With the Coronavirus (COVID-19) pandemic, we saw the "normal" world we used to know come to a complete halt. As a parent, it upset me that my oldest son was sent home from the semester early during Spring Break 2020. I wondered what would happen to his GPA, and I questioned if he'd receive credits since he wasn't living in the dorm or using his meal plan. But as the pandemic expanded, we saw our leaders lose control of society, and our public safety efforts became more and more politicized. I started thinking less selfishly about my family and finances and starting thinking about what lay in store for educators? I wondered how these changes would impact their teaching style or the efficacy of learning.

I asked Dr. Natalicio what she would say to educators that are now facing a new learning curve they've had thrown at them? Diana stated, "these job function changes are causing quite the stir up. Many of the world's top professors are mature and not up to speed on technology" and that these job function changes had "many faculty members wanting to quit their jobs." As teaching has shifted to virtual learning, many older prime educators now feel inadequate as they struggle to learn this forced new technology.

The world's best professors have committed themselves to a life of research, proving them the years of experience and knowledge obtained in their career that they pass on to their students. As these educators began their teaching careers, they adapted their personality to their teaching style and what worked best in their classrooms. In March 2020, we saw everything customary to these educators change in the blink of an eye. Now, only time will tell if anything taught in the current hybrid setting is sinking in or if the last two semesters have been an all-around waste of time.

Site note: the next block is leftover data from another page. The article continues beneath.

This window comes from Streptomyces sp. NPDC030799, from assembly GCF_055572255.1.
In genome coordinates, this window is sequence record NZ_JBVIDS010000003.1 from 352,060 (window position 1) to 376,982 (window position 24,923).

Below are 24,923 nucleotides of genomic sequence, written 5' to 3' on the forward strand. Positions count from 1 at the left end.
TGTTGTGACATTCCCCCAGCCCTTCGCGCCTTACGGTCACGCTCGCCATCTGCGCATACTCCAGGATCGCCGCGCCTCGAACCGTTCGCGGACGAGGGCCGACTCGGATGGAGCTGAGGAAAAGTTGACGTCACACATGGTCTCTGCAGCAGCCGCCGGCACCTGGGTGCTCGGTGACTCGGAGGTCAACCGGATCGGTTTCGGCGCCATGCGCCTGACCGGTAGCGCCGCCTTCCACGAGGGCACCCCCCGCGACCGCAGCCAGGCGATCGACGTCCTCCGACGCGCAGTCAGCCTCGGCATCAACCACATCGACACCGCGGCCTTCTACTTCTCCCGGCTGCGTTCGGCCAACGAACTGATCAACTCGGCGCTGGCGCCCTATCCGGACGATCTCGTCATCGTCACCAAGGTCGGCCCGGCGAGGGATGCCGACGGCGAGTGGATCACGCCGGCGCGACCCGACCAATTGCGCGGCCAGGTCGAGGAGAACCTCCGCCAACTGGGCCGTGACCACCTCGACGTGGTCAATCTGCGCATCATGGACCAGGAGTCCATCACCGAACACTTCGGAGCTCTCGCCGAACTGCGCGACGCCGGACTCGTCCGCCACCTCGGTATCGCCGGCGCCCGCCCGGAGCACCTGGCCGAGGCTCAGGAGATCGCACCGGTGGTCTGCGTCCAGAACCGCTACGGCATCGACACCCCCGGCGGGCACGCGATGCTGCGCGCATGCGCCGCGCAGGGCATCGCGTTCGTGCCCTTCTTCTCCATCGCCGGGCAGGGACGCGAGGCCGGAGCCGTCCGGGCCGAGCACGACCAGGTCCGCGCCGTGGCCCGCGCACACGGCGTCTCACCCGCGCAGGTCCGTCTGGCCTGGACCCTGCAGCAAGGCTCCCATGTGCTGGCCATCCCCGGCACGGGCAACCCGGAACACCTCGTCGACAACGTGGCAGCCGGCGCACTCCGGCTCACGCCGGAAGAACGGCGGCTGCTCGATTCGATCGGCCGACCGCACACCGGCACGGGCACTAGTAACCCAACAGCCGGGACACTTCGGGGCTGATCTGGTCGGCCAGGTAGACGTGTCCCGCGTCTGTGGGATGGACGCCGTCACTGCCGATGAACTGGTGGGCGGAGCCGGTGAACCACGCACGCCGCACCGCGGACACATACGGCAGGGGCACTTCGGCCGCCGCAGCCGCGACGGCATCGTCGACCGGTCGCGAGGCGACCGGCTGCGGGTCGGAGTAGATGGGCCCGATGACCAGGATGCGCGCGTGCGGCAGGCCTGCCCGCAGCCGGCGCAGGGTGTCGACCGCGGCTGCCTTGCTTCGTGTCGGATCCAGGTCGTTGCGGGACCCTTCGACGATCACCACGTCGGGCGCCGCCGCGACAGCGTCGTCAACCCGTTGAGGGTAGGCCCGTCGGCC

Due to inadequate funding this year, Dr. Natalicio feels research is falling behind. Today's college attendee's dynamic changed when our current healthcare crisis put financial pressure on millions of Americans. Many students of modest means don't have the technology needed for classes, causing educators to create written assignments - double the work for these already spread thin staff. She has noticed a decline in Latino students' enrollment due to the unchecked pandemic and senses that "we need to reduce the gaps between the haves and have nots." These gaps create a social disparity between the income brackets and hold many of modest means from meeting their full potential.

I asked Dr. Natalicio what she sees higher learning institutions becoming? "These are very energetic times, but the preparation for the future begins with the conversation about it," she replied. We need to remain focused on the generational gaps between staff and faculty during this transition phase by being creative in using new technology formats and mastering them. She offered, we can potentially make adjustments to current degree lengths by establishing more two-year programs or changing the semester and school year's duration. Diana introduced me to new concepts like package degrees, which would compile multiple degrees together, proving a more efficient experience for individuals that are very driven in their academics and don't seek residency in a college community.

Hoping some caped hero will kill the Coronavirus and save the day is not realistic. We need our leaders to lead us through this devastating time. Real heroes don't wear capes. Real heroes are people like Dr. Diana Natalicio and the people who teach and have taught every one of us from kindergarten. They dedicate their lives so that we can better ours. What we do with that education is up to us.